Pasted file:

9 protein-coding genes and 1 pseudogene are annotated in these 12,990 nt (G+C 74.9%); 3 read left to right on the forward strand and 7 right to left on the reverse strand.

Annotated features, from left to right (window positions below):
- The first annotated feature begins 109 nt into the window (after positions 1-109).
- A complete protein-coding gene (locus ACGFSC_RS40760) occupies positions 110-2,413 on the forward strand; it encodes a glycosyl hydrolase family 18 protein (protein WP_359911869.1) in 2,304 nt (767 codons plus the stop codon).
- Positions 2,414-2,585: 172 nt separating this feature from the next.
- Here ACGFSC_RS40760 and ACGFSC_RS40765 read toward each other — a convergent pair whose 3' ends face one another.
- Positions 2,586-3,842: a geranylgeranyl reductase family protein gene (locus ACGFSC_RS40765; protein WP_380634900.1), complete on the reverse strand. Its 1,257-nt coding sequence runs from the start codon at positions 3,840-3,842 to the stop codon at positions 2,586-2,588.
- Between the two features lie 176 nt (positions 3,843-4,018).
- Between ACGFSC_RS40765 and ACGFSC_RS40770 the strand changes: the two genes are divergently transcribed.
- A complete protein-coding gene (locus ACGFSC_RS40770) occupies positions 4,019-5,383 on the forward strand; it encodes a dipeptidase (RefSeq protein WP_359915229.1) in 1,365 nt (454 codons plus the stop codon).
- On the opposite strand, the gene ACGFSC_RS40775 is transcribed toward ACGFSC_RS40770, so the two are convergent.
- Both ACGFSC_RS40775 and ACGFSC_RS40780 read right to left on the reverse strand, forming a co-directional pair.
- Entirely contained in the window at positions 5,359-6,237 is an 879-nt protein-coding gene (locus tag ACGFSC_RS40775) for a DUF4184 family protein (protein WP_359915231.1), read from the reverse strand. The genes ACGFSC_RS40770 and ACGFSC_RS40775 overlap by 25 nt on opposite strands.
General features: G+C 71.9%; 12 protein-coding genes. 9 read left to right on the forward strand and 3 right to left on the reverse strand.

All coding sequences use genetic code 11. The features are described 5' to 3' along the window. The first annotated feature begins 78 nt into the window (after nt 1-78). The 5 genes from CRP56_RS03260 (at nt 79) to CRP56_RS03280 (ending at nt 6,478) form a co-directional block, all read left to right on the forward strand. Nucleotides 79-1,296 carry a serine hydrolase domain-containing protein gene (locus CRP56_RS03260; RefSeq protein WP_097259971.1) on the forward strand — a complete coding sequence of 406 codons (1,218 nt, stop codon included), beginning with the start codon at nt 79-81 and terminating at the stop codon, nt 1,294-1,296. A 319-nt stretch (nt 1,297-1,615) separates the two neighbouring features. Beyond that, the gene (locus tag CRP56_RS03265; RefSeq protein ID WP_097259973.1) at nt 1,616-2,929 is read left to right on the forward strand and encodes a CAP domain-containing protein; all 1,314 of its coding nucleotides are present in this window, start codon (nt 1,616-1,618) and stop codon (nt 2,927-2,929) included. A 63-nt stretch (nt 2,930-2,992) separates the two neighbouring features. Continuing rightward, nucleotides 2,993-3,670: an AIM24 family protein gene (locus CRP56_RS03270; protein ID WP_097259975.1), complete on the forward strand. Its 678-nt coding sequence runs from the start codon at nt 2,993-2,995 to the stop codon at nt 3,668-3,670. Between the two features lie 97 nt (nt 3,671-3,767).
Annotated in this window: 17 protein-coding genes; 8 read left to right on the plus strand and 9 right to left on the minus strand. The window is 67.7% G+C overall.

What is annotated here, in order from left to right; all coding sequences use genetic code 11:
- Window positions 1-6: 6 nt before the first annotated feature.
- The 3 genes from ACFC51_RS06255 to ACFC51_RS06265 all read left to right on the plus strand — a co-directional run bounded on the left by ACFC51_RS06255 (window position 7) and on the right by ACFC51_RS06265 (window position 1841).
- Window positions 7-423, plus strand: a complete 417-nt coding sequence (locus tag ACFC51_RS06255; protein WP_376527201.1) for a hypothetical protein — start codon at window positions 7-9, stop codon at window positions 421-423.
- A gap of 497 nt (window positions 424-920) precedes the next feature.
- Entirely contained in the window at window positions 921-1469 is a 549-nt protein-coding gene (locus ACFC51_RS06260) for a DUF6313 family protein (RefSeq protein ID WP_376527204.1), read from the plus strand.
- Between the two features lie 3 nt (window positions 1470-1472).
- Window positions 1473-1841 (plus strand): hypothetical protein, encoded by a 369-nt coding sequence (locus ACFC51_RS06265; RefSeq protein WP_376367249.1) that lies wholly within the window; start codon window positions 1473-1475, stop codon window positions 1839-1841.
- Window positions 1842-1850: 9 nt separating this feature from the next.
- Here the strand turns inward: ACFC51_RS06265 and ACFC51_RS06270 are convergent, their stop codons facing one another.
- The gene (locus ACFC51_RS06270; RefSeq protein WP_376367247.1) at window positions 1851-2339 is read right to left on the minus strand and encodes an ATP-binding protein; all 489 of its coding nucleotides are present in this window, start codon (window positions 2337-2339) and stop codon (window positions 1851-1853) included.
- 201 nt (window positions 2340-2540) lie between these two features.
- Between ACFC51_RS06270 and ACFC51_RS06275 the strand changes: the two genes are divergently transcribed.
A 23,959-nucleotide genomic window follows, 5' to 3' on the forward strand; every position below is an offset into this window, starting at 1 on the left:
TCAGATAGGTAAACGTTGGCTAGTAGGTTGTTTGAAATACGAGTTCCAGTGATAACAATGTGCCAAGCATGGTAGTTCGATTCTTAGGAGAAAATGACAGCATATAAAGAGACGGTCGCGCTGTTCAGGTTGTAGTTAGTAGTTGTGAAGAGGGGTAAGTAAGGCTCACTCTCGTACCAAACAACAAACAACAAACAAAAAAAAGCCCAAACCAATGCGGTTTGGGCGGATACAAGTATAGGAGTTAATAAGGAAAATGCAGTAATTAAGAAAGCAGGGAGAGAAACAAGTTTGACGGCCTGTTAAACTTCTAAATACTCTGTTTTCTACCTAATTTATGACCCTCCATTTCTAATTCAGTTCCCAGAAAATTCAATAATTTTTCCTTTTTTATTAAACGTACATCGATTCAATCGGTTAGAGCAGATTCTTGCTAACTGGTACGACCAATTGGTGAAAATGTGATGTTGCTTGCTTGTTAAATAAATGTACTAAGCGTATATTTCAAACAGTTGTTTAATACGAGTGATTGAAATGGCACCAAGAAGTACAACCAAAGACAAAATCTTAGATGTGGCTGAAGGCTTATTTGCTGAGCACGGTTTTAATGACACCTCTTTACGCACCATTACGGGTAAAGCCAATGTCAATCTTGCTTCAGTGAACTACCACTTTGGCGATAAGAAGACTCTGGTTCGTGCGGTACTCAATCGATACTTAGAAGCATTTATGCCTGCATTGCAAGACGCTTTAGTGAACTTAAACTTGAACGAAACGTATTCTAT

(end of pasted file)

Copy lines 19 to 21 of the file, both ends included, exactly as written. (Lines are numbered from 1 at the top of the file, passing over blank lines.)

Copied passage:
- The 3 genes from ACFC51_RS06255 to ACFC51_RS06265 all read left to right on the plus strand — a co-directional run bounded on the left by ACFC51_RS06255 (window position 7) and on the right by ACFC51_RS06265 (window position 1841).
- Window positions 7-423, plus strand: a complete 417-nt coding sequence (locus tag ACFC51_RS06255; protein WP_376527201.1) for a hypothetical protein — start codon at window positions 7-9, stop codon at window positions 421-423.
- A gap of 497 nt (window positions 424-920) precedes the next feature.